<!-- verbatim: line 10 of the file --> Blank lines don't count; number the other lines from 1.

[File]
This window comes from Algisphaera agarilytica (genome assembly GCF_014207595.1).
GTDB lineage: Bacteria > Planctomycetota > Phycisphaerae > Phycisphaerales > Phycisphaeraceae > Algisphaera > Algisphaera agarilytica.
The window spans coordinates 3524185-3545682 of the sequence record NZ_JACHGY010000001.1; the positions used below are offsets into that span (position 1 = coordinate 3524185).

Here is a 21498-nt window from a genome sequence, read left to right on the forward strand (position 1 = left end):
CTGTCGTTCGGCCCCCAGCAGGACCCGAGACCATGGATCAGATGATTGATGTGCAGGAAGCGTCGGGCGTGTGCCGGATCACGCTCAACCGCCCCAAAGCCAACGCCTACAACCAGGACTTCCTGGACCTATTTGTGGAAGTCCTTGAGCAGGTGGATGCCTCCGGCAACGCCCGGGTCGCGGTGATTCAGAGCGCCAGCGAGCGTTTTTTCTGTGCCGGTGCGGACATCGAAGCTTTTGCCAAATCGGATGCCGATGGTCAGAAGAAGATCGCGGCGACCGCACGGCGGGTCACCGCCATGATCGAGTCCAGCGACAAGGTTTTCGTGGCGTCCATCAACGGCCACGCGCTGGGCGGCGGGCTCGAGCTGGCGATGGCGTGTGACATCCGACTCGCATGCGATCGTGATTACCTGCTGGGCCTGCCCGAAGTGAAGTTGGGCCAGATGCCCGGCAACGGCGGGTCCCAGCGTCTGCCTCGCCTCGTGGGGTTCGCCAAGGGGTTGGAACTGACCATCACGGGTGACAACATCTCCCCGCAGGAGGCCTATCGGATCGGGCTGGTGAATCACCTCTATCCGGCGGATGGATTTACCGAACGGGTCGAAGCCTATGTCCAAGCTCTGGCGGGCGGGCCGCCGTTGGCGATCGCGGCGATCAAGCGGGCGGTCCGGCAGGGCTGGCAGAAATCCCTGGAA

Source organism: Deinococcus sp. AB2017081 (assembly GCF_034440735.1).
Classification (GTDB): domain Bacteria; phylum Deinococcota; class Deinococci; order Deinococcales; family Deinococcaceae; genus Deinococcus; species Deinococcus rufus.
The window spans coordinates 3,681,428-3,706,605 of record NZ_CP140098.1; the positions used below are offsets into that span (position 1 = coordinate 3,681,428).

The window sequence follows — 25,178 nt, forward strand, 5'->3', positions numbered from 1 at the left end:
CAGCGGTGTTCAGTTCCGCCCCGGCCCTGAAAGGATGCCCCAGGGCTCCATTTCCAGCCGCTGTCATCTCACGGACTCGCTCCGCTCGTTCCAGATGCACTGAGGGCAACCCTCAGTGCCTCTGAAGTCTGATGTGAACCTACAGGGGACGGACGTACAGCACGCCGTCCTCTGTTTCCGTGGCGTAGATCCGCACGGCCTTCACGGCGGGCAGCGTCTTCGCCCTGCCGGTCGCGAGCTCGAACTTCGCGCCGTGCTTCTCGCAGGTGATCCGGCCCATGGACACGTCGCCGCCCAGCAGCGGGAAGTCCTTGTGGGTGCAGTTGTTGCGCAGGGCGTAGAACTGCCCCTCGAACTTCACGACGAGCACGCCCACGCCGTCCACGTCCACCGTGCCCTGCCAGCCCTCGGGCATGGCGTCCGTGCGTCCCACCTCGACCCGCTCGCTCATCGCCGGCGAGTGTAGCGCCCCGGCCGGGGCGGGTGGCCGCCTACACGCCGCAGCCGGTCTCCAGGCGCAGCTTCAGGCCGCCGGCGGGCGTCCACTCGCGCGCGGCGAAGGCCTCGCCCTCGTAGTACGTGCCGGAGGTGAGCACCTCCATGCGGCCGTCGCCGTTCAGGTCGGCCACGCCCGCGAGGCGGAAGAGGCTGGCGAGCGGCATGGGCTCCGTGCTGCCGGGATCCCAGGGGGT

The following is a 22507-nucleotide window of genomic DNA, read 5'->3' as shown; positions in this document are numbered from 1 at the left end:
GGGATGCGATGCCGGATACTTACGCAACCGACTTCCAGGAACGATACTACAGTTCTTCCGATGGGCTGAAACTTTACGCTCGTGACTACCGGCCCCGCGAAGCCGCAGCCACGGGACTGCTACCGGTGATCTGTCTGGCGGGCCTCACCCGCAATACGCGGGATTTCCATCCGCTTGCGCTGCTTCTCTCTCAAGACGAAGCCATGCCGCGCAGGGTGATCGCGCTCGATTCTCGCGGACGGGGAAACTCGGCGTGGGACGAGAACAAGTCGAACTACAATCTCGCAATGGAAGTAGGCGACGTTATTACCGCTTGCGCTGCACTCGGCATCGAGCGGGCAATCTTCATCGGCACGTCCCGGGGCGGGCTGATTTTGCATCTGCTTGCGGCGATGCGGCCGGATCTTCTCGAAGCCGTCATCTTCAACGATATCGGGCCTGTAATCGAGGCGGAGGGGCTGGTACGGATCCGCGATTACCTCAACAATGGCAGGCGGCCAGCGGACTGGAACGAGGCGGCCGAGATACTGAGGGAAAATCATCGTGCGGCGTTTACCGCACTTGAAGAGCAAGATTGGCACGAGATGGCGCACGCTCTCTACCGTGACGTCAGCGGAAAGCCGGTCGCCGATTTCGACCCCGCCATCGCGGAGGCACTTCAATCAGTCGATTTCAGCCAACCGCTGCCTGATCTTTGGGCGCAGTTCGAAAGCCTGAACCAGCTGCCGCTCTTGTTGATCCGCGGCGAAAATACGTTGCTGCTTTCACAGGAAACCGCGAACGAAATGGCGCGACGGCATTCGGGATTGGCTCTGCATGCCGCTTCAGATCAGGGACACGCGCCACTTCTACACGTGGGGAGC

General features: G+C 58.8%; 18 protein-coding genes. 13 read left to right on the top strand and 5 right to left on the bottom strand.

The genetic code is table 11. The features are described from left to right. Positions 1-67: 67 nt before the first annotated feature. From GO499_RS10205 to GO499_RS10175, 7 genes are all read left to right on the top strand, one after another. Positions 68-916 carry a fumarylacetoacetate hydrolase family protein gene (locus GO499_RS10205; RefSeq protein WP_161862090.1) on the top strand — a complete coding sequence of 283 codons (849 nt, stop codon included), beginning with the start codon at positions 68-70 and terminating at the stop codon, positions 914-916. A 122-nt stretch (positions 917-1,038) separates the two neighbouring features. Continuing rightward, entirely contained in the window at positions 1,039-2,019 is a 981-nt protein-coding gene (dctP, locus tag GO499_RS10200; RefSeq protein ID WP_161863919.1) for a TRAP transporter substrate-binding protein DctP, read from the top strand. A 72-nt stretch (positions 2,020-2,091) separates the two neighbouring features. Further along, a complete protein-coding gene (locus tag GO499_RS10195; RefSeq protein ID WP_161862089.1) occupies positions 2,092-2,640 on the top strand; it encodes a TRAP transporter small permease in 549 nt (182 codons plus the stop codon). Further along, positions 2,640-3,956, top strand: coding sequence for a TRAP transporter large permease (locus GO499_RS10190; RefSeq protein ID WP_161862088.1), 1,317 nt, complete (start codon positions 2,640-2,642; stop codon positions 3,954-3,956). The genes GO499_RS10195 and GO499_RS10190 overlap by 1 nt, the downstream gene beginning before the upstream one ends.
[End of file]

CAGCGGTGTTCAGTTCCGCCCCGGCCCTGAAAGGATGCCCCAGGGCTCCATTTCCAGCCGCTGTCATCTCACGGACTCGCTCCGCTCGTTCCAGATGCACTGAGGGCAACCCTCAGTGCCTCTGAAGTCTGATGTGAACCTACAGGGGACGGACGTACAGCACGCCGTCCTCTGTTTCCGTGGCGTAGATCCGCACGGCCTTCACGGCGGGCAGCGTCTTCGCCCTGCCGGTCGCGAGCTCGAACTTCGCGCCGTGCTTCTCGCAGGTGATCCGGCCCATGGACACGTCGCCGCCCAGCAGCGGGAAGTCCTTGTGGGTGCAGTTGTTGCGCAGGGCGTAGAACTGCCCCTCGAACTTCACGACGAGCACGCCCACGCCGTCCACGTCCACCGTGCCCTGCCAGCCCTCGGGCATGGCGTCCGTGCGTCCCACCTCGACCCGCTCGCTCATCGCCGGCGAGTGTAGCGCCCCGGCCGGGGCGGGTGGCCGCCTACACGCCGCAGCCGGTCTCCAGGCGCAGCTTCAGGCCGCCGGCGGGCGTCCACTCGCGCGCGGCGAAGGCCTCGCCCTCGTAGTACGTGCCGGAGGTGAGCACCTCCATGCGGCCGTCGCCGTTCAGGTCGGCCACGCCCGCGAGGCGGAAGAGGCTGGCGAGCGGCATGGGCTCCGTGCTGCCGGGATCCCAGGGGGT